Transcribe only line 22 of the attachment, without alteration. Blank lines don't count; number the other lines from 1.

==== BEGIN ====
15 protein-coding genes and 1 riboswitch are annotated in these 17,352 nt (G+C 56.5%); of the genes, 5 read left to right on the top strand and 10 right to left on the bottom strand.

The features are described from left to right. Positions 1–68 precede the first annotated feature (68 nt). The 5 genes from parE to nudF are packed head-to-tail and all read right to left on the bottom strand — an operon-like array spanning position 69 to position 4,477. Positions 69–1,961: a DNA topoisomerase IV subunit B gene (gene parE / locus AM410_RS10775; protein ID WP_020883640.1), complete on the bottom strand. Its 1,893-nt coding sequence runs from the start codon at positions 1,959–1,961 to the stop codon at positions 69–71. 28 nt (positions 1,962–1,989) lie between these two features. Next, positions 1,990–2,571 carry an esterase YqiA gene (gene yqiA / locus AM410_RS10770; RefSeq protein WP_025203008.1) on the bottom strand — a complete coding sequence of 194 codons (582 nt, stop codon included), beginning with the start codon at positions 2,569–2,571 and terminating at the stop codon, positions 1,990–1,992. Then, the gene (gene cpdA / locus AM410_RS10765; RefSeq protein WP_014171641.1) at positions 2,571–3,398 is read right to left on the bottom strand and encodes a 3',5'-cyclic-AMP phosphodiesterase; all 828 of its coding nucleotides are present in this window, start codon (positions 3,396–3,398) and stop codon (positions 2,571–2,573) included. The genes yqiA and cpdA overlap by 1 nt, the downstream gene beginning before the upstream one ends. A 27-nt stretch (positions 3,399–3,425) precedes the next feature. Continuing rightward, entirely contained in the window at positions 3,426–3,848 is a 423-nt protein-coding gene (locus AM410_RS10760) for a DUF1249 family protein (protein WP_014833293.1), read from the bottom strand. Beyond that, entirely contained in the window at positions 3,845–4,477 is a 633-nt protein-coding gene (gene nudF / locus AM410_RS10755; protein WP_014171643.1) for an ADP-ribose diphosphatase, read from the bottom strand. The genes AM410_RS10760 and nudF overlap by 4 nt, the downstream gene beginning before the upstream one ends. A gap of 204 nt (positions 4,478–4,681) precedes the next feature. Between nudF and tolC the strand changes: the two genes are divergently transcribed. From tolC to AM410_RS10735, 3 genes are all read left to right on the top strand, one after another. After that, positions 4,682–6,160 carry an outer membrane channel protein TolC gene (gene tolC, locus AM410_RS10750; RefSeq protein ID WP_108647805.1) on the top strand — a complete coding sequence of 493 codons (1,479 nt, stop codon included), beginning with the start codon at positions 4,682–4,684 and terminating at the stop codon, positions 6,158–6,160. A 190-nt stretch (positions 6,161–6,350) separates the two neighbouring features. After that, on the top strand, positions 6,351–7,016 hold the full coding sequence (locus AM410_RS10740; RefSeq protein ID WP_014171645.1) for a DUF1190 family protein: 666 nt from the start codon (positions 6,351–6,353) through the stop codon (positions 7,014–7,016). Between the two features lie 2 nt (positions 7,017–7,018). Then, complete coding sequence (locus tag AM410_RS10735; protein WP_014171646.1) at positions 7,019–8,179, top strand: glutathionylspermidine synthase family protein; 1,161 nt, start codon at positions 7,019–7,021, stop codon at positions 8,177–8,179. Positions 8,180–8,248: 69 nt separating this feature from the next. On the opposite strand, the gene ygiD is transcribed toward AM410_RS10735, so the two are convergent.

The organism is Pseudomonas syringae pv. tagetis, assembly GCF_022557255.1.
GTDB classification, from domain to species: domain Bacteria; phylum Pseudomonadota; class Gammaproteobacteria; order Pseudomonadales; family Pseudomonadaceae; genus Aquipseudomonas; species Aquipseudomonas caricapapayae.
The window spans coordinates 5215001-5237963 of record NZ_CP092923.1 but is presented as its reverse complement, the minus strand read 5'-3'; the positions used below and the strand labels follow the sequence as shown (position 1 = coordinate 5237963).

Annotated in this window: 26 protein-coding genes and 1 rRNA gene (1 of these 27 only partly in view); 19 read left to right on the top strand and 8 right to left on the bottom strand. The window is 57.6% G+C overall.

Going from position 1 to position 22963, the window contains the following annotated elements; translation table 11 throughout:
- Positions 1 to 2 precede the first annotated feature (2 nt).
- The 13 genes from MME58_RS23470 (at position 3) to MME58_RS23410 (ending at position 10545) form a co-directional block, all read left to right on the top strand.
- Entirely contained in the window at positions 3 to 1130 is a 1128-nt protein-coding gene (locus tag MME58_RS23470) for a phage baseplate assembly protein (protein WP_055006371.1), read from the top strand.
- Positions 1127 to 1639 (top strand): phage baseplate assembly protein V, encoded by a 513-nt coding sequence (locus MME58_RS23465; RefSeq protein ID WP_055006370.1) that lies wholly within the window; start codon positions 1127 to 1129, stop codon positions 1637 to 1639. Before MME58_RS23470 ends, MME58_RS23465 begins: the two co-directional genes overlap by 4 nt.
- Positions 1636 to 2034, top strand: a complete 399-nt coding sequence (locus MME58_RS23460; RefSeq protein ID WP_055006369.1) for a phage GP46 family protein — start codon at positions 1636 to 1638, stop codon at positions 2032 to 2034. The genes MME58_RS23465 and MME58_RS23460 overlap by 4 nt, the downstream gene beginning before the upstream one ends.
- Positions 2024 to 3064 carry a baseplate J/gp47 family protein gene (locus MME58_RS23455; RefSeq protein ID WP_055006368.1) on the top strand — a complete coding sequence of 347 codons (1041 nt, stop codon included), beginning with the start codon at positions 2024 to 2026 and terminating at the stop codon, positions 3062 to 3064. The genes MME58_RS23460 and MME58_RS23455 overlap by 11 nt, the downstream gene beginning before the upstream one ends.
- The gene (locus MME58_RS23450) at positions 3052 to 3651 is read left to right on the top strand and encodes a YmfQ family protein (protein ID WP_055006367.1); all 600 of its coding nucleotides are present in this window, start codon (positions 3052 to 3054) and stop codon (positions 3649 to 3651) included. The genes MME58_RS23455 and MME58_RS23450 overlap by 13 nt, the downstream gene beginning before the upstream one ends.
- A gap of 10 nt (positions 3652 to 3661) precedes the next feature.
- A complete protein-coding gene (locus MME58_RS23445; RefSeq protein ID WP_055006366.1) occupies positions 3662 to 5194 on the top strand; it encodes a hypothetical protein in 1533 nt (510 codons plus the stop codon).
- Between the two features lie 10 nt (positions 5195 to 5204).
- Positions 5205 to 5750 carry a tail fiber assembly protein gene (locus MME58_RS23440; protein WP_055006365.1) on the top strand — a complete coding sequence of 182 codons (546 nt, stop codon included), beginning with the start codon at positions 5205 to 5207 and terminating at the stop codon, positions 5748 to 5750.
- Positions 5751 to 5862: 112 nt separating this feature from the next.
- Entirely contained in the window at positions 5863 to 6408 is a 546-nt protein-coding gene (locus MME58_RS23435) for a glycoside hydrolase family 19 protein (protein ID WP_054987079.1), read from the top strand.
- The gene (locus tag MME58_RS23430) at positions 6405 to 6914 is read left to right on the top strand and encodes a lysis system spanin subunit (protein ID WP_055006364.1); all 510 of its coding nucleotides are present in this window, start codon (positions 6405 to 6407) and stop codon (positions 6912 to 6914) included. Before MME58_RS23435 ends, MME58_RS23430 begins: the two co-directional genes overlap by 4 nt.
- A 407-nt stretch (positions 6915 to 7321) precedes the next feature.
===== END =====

- A 407-nt stretch (positions 6915 to 7321) precedes the next feature.